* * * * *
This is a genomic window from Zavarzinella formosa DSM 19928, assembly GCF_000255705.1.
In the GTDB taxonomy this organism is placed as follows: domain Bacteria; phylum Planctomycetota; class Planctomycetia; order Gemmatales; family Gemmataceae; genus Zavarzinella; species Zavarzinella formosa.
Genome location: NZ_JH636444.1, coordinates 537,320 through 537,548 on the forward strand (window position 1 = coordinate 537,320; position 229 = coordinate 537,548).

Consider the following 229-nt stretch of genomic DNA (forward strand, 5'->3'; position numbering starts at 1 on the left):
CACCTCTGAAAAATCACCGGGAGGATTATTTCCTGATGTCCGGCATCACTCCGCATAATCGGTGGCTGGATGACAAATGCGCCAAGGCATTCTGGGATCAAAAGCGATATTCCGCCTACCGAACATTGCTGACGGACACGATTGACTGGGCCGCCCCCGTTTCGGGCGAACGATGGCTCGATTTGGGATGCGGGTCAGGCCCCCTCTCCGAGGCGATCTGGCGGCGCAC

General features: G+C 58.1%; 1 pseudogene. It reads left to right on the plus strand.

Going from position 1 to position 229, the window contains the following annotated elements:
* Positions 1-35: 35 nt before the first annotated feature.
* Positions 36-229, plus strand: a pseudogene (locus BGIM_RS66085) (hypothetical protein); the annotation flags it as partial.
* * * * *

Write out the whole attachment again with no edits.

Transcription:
This is a genomic window from Zavarzinella formosa DSM 19928, assembly GCF_000255705.1.
In the GTDB taxonomy this organism is placed as follows: domain Bacteria; phylum Planctomycetota; class Planctomycetia; order Gemmatales; family Gemmataceae; genus Zavarzinella; species Zavarzinella formosa.
Genome location: NZ_JH636444.1, coordinates 537,320 through 537,548 on the forward strand (window position 1 = coordinate 537,320; position 229 = coordinate 537,548).

Consider the following 229-nt stretch of genomic DNA (forward strand, 5'->3'; position numbering starts at 1 on the left):
CACCTCTGAAAAATCACCGGGAGGATTATTTCCTGATGTCCGGCATCACTCCGCATAATCGGTGGCTGGATGACAAATGCGCCAAGGCATTCTGGGATCAAAAGCGATATTCCGCCTACCGAACATTGCTGACGGACACGATTGACTGGGCCGCCCCCGTTTCGGGCGAACGATGGCTCGATTTGGGATGCGGGTCAGGCCCCCTCTCCGAGGCGATCTGGCGGCGCAC

General features: G+C 58.1%; 1 pseudogene. It reads left to right on the plus strand.

Going from position 1 to position 229, the window contains the following annotated elements:
* Positions 1-35: 35 nt before the first annotated feature.
* Positions 36-229, plus strand: a pseudogene (locus BGIM_RS66085) (hypothetical protein); the annotation flags it as partial.